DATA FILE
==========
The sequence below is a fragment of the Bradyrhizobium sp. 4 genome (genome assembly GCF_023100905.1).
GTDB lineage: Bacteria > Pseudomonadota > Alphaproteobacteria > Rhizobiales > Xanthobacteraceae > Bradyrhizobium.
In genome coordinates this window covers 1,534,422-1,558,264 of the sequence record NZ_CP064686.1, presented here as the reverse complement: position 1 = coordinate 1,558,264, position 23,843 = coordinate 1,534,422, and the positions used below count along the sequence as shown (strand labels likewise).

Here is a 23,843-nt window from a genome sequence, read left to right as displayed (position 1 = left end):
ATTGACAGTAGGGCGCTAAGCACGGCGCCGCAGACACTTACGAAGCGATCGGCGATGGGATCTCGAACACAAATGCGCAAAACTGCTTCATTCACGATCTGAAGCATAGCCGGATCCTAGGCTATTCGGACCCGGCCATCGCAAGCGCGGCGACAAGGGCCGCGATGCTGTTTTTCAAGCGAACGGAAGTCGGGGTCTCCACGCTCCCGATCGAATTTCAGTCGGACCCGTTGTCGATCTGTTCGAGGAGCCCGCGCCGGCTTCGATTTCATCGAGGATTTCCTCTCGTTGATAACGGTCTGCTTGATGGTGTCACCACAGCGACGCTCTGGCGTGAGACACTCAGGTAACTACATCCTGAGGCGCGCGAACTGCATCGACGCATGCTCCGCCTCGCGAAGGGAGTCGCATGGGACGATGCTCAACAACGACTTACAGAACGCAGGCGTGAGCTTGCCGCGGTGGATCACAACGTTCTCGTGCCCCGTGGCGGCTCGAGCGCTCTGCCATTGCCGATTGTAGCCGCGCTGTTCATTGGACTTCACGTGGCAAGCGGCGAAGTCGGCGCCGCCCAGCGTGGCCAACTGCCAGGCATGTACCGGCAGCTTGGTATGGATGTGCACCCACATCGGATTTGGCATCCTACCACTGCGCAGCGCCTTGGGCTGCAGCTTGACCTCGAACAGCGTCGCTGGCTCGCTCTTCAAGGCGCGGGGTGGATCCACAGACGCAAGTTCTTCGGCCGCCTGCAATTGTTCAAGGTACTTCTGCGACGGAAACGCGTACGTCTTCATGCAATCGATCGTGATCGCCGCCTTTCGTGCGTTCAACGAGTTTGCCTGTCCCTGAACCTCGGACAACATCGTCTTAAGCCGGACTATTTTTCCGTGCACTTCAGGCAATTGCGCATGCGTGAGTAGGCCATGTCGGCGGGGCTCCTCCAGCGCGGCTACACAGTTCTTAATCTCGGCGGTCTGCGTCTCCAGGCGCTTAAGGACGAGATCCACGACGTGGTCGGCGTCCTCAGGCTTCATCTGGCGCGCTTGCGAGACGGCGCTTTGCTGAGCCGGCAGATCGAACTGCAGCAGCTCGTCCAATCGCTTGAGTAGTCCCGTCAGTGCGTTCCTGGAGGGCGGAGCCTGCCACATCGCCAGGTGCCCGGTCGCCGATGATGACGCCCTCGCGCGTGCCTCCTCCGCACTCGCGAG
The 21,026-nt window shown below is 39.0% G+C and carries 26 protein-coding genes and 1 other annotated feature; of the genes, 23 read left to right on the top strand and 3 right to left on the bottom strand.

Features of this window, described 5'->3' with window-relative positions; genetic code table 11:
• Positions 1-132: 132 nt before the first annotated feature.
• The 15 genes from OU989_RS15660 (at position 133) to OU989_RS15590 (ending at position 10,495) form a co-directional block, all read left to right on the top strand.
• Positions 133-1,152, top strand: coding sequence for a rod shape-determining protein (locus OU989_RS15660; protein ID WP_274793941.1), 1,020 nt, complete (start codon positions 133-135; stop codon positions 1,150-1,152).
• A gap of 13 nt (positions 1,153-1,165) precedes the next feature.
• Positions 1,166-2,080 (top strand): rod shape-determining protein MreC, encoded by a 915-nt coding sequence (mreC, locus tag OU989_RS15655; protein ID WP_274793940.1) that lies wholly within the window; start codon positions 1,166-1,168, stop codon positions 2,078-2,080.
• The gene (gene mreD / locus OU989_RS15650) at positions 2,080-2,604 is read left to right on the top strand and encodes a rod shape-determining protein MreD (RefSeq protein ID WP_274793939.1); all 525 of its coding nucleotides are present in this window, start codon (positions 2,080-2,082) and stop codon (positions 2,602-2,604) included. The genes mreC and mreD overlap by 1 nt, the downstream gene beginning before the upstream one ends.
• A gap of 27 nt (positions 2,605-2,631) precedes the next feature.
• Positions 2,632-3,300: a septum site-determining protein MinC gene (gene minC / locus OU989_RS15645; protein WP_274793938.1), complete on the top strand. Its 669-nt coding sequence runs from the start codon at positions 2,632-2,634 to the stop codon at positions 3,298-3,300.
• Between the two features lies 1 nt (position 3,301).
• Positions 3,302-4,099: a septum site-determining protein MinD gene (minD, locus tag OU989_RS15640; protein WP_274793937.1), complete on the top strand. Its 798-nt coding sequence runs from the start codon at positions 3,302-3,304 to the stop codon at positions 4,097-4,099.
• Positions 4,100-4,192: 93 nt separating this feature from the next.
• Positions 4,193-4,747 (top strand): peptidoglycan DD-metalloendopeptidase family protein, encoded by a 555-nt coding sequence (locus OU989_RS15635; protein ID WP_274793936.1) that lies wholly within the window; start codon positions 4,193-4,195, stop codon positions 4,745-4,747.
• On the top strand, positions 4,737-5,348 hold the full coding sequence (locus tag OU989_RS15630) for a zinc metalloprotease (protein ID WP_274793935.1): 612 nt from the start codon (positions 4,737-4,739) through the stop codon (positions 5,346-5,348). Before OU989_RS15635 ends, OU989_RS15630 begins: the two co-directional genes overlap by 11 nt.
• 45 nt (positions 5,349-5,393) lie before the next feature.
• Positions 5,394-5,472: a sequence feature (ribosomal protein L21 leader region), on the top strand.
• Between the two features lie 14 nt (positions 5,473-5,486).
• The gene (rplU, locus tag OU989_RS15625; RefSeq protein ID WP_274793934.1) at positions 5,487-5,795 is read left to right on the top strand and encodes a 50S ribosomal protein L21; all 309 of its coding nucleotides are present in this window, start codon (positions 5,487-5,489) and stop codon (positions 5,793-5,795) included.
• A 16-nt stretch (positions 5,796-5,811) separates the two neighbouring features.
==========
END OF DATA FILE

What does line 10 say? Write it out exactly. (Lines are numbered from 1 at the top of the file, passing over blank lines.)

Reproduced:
• Positions 133-1,152, top strand: coding sequence for a rod shape-determining protein (locus OU989_RS15660; protein ID WP_274793941.1), 1,020 nt, complete (start codon positions 133-135; stop codon positions 1,150-1,152).